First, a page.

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Microbead skin cleansers can be bad for everyone's health

In a recent op-ed, grad student Lauren Oakes reviewed research on the environmental hazards of the plastic microbeads commonly found in facewash.

Is climate change behind California's current drought?

Stanford scientists are using measurements and computer simulations to investigate the worst drought in California's history.

America's natural gas system is leaky and in need of a fix, new study finds

A review of more than 200 earlier studies confirms that U.S. emissions of methane are considerably higher than official estimates. Leaks from the nation's natural gas system are an important part of the problem. This finding has important implications for natural gas as a possible replacement fuel for coal.

America's natural gas system is leaky and in need of a fix, new study finds

A review of more than 200 earlier studies confirms that U.S. emissions of methane are considerably higher than official estimates. Leaks from the nation's natural gas system are an important part of the problem. 

Video: Adam Brandt explains new study that finds higher U.S. methane emissions

Stanford's Adam Brandt and colleagues have found that methane leakage from the U.S. natural gas infrastructure is much higher than official estimates.

Study finds methane leaks negate climate benefits of natural gas

A surprising new report in Science concludes that switching buses and trucks from traditional diesel fuel to natural gas could actually harm the planet’s climate.

Ross Stein

Addressing the fundamental riddle of earthquakes

USGS geophysicist and alumnus Ross Stein will deliver the Earth Sciences Distinguished Lecture on Feb. 24.

Antarctic Mysteries Lecture Feb. 10, 7:30 p.m.

Prof. Rob Dunbar will deliver the Winter Quarter Earth Matters Lecture thru Stanford's Continuing Studies Program in Cubberley Auditorium. Admission is free.

Deadline for summer research program is February 3

The Summer Undergraduate Research in Geoscience and Engineering program provides a fully funded 8-week research experience combined with a comprehensive training and mentoring, preparing participants for success in graduate school. 


Oceans waves help predict the next "big one"

Scientists figured out a way to use ocean waves to simulate the ground motion that occurs in real earthquakes, and they’ve confirmed that Los Angeles is particularly vulnerable to a large quake along the southern San Andreas Fault.

'Virtual earthquakes' used to forecast Los Angeles quake risk

Stanford scientists have developed a new "virtual earthquake" technique and used it to confirm a prediction that Los Angeles would experience stronger-than-expected ground motion if a major quake occurred along the southern San Andreas Fault.

Nearly 6,000 Gas Leaks Discovered under Washington D.C.

Robert Jackson and his team discovered 5,893 methane gas leaks beneath the nation's capital.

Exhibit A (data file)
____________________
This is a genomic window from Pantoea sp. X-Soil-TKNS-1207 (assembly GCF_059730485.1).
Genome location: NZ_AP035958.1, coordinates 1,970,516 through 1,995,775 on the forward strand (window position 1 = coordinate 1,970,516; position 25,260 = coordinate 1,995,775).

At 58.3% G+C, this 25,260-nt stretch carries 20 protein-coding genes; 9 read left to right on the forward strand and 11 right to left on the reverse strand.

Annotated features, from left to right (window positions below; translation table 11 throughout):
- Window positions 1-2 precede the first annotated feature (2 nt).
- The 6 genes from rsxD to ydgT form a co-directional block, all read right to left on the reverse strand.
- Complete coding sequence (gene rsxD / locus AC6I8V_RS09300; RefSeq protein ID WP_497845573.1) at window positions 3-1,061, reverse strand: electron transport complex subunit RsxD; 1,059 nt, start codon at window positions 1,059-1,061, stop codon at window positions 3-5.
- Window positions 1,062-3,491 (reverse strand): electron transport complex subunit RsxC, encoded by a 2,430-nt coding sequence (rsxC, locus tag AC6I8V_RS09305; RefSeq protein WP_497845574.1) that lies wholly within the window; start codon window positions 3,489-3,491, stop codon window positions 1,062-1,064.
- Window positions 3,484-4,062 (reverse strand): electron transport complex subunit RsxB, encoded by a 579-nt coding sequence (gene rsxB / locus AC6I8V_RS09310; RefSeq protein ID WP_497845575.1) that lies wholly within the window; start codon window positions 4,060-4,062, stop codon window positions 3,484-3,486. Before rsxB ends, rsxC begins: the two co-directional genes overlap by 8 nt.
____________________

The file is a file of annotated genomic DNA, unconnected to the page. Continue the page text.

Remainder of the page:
Forecast: More vessels stuck in Antarctic ice

Fishing vessels that follow icebreakers into the Antarctic sea ice run the risk of getting stuck, writes Cassandra Brooks.

Icelandic volcano eruption proves Stanford professor’s hypothesis

A new study confirms a prediction made by Paul Segall that measurements of ground movement near a volcano vary with eruption rate. 

Climate change award to Chris Field

Based in Spain, the BBVA Foundation selected Prof. Chris Field to receive its Frontiers of Knowledge Award in Climate Change

Crowd funding for education site in the 49th state

Four Earth Sciences PhD students aim to build an experiential sustainability learning center in Alaska.

A Ridiculously Resilient Ridge and the California drought

Grad student Daniel Swain explains the role of a persistent mass of warm air over the north Pacific Ocean, which he's dubbed the "ridiculously resilient ridge", in California's extreme dry spell.

Happy 2014 from Antarctica

Earth Sciences researchers in Antarctica ring in the New Year with a message for the Michigan State Spartans, who will play Stanford in the 100th Rose Bowl Game on January 1.

Chris Field named one of five people to watch in 2014

The journal Nature chose Chris Field as one of five people to watch in 2014 for his work on the upcoming IPCC report on climate change.

Stanford and Carnegie team up to launch online forest monitoring course

Powerful software developed by the Carnegie Institution for Science is now available at no cost to people who complete a training course hosted by Stanford Online.

Probing a mine for clues to carbon sequestration (video)

Stanford scientists are studying a nearby abandoned mine for insights on transforming carbon dioxide gas into a solid mineral that can be permanently stored underground. Kate Maher talks about the research.

Abandoned mine could yield clues to stopping global warming

An abandoned mine in California is providing scientists with important data that could lead to a possible new weapon to fight global warming.

Lobell honored as "global thinker"

The international magazine Foreign Policy selected Prof. David Lobell as one of 100 "Leading Global Thinkers," in good company with others including founder Jeff Bezos, New York Times writer and author Thomas Friedman, and Pope Francis. Lobell was cited for helping farmers feed the world.

Runaway process drives intermediate-depth earthquakes

Stanford researchers have uncovered a vital clue about the mechanism behind a type of earthquake that originates deep within the Earth and accounts for a quarter of all temblors worldwide, some of which are strong enough to pose a safety hazard.



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